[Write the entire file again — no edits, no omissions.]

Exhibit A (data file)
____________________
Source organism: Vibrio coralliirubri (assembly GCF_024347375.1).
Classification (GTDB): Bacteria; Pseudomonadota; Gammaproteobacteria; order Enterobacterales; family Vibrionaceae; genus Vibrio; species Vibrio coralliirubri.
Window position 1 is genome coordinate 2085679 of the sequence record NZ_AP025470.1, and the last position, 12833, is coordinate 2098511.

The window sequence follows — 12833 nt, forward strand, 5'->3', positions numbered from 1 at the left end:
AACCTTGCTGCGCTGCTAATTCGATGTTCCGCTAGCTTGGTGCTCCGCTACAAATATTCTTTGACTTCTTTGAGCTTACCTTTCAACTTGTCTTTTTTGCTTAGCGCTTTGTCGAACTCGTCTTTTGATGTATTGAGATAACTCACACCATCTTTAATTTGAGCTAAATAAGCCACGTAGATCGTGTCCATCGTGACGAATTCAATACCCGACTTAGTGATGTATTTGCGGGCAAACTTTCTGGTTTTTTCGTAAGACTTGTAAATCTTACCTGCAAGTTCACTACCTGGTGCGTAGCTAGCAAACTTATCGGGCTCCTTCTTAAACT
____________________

Source organism: Vibrio coralliirubri (assembly GCF_024347375.1).
Classification (GTDB): Bacteria; Pseudomonadota; Gammaproteobacteria; order Enterobacterales; family Vibrionaceae; genus Vibrio; species Vibrio coralliirubri.
Window position 1 is genome coordinate 2085679 of the sequence record NZ_AP025470.1, and the last position, 12833, is coordinate 2098511.

The window sequence follows — 12833 nt, forward strand, 5'->3', positions numbered from 1 at the left end:
AACCTTGCTGCGCTGCTAATTCGATGTTCCGCTAGCTTGGTGCTCCGCTACAAATATTCTTTGACTTCTTTGAGCTTACCTTTCAACTTGTCTTTTTTGCTTAGCGCTTTGTCGAACTCGTCTTTTGATGTATTGAGATAACTCACACCATCTTTAATTTGAGCTAAATAAGCCACGTAGATCGTGTCCATCGTGACGAATTCAATACCCGACTTAGTGATGTATTTGCGGGCAAACTTTCTGGTTTTTTCGTAAGACTTGTAAATCTTACCTGCAAGTTCACTACCTGGTGCGTAGCTAGCAAACTTATCGGGCTCCTTCTTAAACT